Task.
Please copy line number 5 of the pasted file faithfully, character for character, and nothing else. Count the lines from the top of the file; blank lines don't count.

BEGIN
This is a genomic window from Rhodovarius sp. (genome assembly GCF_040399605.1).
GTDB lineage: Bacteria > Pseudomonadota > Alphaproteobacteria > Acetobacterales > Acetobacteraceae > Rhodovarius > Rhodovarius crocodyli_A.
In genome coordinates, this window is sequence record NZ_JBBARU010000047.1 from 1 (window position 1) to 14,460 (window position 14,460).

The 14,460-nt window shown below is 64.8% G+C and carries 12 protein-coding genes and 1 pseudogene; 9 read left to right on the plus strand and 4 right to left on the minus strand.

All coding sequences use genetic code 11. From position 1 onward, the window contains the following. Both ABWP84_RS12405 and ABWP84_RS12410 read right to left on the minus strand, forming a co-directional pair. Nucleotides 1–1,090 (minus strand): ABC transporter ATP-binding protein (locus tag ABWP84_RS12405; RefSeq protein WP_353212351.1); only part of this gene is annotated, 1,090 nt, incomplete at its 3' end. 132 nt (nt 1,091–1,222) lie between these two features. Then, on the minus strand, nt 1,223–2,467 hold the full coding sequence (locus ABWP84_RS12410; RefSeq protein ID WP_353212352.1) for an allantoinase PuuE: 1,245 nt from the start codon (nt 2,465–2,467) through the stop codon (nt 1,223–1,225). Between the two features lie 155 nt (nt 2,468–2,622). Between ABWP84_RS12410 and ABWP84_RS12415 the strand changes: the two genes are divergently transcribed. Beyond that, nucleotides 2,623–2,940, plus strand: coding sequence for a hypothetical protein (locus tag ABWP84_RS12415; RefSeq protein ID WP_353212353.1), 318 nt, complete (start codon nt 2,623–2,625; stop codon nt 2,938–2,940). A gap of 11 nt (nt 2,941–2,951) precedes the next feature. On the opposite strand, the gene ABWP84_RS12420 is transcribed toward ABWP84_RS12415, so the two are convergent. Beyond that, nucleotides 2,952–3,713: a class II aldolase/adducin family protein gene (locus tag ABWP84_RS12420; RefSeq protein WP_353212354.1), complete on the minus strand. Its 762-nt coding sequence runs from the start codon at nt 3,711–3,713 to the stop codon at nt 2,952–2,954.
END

All coding sequences use genetic code 11. From position 1 onward, the window contains the following. Both ABWP84_RS12405 and ABWP84_RS12410 read right to left on the minus strand, forming a co-directional pair. Nucleotides 1–1,090 (minus strand): ABC transporter ATP-binding protein (locus tag ABWP84_RS12405; RefSeq protein WP_353212351.1); only part of this gene is annotated, 1,090 nt, incomplete at its 3' end. 132 nt (nt 1,091–1,222) lie between these two features. Then, on the minus strand, nt 1,223–2,467 hold the full coding sequence (locus ABWP84_RS12410; RefSeq protein ID WP_353212352.1) for an allantoinase PuuE: 1,245 nt from the start codon (nt 2,465–2,467) through the stop codon (nt 1,223–1,225). Between the two features lie 155 nt (nt 2,468–2,622). Between ABWP84_RS12410 and ABWP84_RS12415 the strand changes: the two genes are divergently transcribed. Beyond that, nucleotides 2,623–2,940, plus strand: coding sequence for a hypothetical protein (locus tag ABWP84_RS12415; RefSeq protein ID WP_353212353.1), 318 nt, complete (start codon nt 2,623–2,625; stop codon nt 2,938–2,940). A gap of 11 nt (nt 2,941–2,951) precedes the next feature. On the opposite strand, the gene ABWP84_RS12420 is transcribed toward ABWP84_RS12415, so the two are convergent. Beyond that, nucleotides 2,952–3,713: a class II aldolase/adducin family protein gene (locus tag ABWP84_RS12420; RefSeq protein WP_353212354.1), complete on the minus strand. Its 762-nt coding sequence runs from the start codon at nt 3,711–3,713 to the stop codon at nt 2,952–2,954.